What Is a Zero Capital Gains Rate?
A zero capital gains rate implies a tax rate of 0% on capital gains. This 0% rate may be charged to individuals who sell property within a so-called "enterprise zone." Such a zone is a geographic area that has been granted special tax breaks, regulatory exemptions, or other public assistance in order to encourage private economic development and job creation. They are used most often to promote the revitalization of a city neighborhood.
The zero capital gains rate can be applied by a given level of government in order to prompt investment in a given area.
- A zero capital gains rate incurs no taxation on the sales of assets or property that would otherwise have a capital gain.
- A 0% rate on the sale of property is most often associated with enterprise zones, which are special areas granted special status by a government in order to encourage development and economic growth.
- In order to keep a zero capital gains rate, property owners must meet certain qualifications and requirements, which may vary among different enterprise zones.
Understanding a Zero Capital Gains Rate
In 2004, the U.S. Congress passed, and the president approved, the Working Families Tax Relief Act. The act contains provisions that extend the 0% capital gains tax to certain properties being sold within certain enterprise zones. Enterprise zones were introduced in the U.S. in the 1970s in an effort to reverse the flight of people and businesses from urban centers to the suburbs. The programs may be used to encourage a private company to stay in a neighborhood, expand in it, or relocate to it.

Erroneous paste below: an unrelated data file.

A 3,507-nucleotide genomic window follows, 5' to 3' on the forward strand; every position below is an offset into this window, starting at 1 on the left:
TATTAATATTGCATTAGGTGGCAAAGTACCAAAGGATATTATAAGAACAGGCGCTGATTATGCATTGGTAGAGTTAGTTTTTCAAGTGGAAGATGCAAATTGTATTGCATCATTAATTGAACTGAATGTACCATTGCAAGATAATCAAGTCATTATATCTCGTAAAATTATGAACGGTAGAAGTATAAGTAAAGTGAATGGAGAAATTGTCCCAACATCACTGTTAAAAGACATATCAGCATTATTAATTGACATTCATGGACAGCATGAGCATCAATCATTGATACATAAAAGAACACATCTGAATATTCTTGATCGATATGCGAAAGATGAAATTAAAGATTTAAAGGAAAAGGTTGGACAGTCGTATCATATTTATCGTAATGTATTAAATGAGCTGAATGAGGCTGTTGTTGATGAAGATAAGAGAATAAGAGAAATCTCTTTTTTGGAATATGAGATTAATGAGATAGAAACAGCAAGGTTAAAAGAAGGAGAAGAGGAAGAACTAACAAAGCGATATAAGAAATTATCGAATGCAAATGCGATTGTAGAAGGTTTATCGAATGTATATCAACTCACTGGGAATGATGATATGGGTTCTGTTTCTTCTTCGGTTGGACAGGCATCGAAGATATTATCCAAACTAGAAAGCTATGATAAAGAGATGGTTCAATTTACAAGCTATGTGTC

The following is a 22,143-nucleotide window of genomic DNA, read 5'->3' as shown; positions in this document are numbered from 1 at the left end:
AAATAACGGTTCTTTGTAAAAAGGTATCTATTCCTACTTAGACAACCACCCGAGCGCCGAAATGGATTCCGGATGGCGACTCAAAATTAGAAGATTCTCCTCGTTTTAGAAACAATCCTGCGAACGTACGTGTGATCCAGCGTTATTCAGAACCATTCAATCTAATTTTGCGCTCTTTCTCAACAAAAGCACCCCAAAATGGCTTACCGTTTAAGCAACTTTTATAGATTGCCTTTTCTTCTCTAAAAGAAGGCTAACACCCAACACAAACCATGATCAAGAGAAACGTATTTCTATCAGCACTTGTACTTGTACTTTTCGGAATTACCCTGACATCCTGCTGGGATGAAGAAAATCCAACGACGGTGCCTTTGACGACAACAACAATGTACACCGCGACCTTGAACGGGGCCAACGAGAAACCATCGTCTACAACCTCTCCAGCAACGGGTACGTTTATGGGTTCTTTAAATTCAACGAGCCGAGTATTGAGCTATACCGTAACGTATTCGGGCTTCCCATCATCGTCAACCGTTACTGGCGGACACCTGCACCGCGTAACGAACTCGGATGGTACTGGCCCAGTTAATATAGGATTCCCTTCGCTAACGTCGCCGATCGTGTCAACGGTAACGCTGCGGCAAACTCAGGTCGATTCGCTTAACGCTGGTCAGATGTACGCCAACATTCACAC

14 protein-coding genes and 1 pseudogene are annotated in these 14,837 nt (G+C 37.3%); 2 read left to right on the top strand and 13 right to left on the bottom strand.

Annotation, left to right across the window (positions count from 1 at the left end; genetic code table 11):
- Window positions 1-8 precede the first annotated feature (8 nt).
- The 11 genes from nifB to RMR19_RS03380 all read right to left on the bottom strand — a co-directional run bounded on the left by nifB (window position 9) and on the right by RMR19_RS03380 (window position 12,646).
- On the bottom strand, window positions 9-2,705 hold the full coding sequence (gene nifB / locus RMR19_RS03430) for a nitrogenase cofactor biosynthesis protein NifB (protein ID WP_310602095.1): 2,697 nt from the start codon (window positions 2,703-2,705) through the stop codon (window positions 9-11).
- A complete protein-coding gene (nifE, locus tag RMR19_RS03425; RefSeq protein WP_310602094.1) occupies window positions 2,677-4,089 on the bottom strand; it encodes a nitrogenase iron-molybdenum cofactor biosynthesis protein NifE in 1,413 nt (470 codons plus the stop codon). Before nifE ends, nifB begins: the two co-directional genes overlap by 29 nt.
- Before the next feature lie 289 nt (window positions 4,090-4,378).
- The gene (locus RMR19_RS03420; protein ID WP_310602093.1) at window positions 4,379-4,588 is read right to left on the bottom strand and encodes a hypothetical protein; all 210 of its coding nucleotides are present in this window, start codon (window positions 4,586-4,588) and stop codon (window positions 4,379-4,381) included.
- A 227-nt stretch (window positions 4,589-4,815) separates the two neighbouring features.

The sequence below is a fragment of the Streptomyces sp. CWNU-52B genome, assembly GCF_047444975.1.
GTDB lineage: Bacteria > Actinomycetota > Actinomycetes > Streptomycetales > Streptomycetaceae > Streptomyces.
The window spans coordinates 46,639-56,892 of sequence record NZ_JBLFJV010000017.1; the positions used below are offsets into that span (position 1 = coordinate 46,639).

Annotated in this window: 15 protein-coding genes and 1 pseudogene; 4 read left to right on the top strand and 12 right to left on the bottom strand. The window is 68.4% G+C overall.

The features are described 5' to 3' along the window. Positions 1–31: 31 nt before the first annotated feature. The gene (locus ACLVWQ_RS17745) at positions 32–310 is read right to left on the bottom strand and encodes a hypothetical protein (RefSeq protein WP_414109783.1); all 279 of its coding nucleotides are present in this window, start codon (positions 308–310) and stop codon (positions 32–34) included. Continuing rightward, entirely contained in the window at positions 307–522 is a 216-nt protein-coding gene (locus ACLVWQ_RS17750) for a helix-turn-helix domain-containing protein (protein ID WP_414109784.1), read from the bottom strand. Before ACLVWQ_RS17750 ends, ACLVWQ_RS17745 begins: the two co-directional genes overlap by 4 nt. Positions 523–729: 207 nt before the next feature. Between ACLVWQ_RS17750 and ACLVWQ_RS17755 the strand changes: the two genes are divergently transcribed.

The logic behind this act is to give an incentive to individuals to invest in this area. The rate is not exclusive to any one region, state, or municipality. Legislators looking to create jobs and draw investment into a community frequently enact a zero capital gains tax rate, or institute other tax-related incentives in that area.
A 2012 tax bill made the 0% capital gains rate permanent for most filers, provided that are either single with a taxable income under $37,950, or couples with taxable income under $75,900. Even still, some of these filers face modest tax rates of 25% to 30%, if they earn additional income that’s taxed at ordinary rates, consequently pushing their long-term gains or qualified dividend income from the 0% bracket into the 15% bracket for investment income.
On the other hand, itemized deductions may reduce ordinary income, placing individuals beneath the 15% bracket and thus increasing the capital gains or dividends that are taxed at 0%. This helps explain why taxpayers can have high adjusted gross incomes but still face 0% taxes on their long-term capital gains.
Example: The D.C. Enterprise Zone
Under this program, each enterprise zone has its own particular set of rules, which may change as the legislation is extended or amended. For example, with the D.C. enterprise zone, the following mandates must be satisfied:
- The property must have been substantially improved during that time period of ownership.
- The property must be been for a minimum of five years from the date of acquisition
- At least 80% of the total gross income resulting from the property ownership must be derived from business actively conducted within the D.C. Enterprise Zone.
- If the property in question is for commercial rental purposes, at least 50% of the rental income must come from businesses located within the D.C. enterprise zone.
- The original use of the property must commence with the taxpayer; this requirement is deemed to be met if substantial improvements have been made to the property.